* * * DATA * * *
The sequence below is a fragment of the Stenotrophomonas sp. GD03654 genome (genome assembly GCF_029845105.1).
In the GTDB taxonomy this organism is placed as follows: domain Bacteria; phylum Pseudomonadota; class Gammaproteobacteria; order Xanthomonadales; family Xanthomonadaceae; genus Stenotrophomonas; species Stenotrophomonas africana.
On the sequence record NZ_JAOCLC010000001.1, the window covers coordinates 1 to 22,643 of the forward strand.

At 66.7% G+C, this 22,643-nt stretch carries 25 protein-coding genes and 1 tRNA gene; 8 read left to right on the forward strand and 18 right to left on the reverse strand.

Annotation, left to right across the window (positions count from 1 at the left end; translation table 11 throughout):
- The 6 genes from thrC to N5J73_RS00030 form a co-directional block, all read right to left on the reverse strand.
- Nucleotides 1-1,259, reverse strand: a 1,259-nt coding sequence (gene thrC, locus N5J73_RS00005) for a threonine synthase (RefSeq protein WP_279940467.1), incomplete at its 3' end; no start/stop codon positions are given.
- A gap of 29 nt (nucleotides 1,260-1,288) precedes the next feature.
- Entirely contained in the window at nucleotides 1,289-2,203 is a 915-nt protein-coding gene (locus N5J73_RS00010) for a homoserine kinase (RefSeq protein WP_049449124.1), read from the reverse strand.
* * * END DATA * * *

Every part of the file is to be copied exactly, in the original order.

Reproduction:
The sequence below is a fragment of the Stenotrophomonas sp. GD03654 genome (genome assembly GCF_029845105.1).
In the GTDB taxonomy this organism is placed as follows: domain Bacteria; phylum Pseudomonadota; class Gammaproteobacteria; order Xanthomonadales; family Xanthomonadaceae; genus Stenotrophomonas; species Stenotrophomonas africana.
On the sequence record NZ_JAOCLC010000001.1, the window covers coordinates 1 to 22,643 of the forward strand.

At 66.7% G+C, this 22,643-nt stretch carries 25 protein-coding genes and 1 tRNA gene; 8 read left to right on the forward strand and 18 right to left on the reverse strand.

Annotation, left to right across the window (positions count from 1 at the left end; translation table 11 throughout):
- The 6 genes from thrC to N5J73_RS00030 form a co-directional block, all read right to left on the reverse strand.
- Nucleotides 1-1,259, reverse strand: a 1,259-nt coding sequence (gene thrC, locus N5J73_RS00005) for a threonine synthase (RefSeq protein WP_279940467.1), incomplete at its 3' end; no start/stop codon positions are given.
- A gap of 29 nt (nucleotides 1,260-1,288) precedes the next feature.
- Entirely contained in the window at nucleotides 1,289-2,203 is a 915-nt protein-coding gene (locus N5J73_RS00010) for a homoserine kinase (RefSeq protein WP_049449124.1), read from the reverse strand.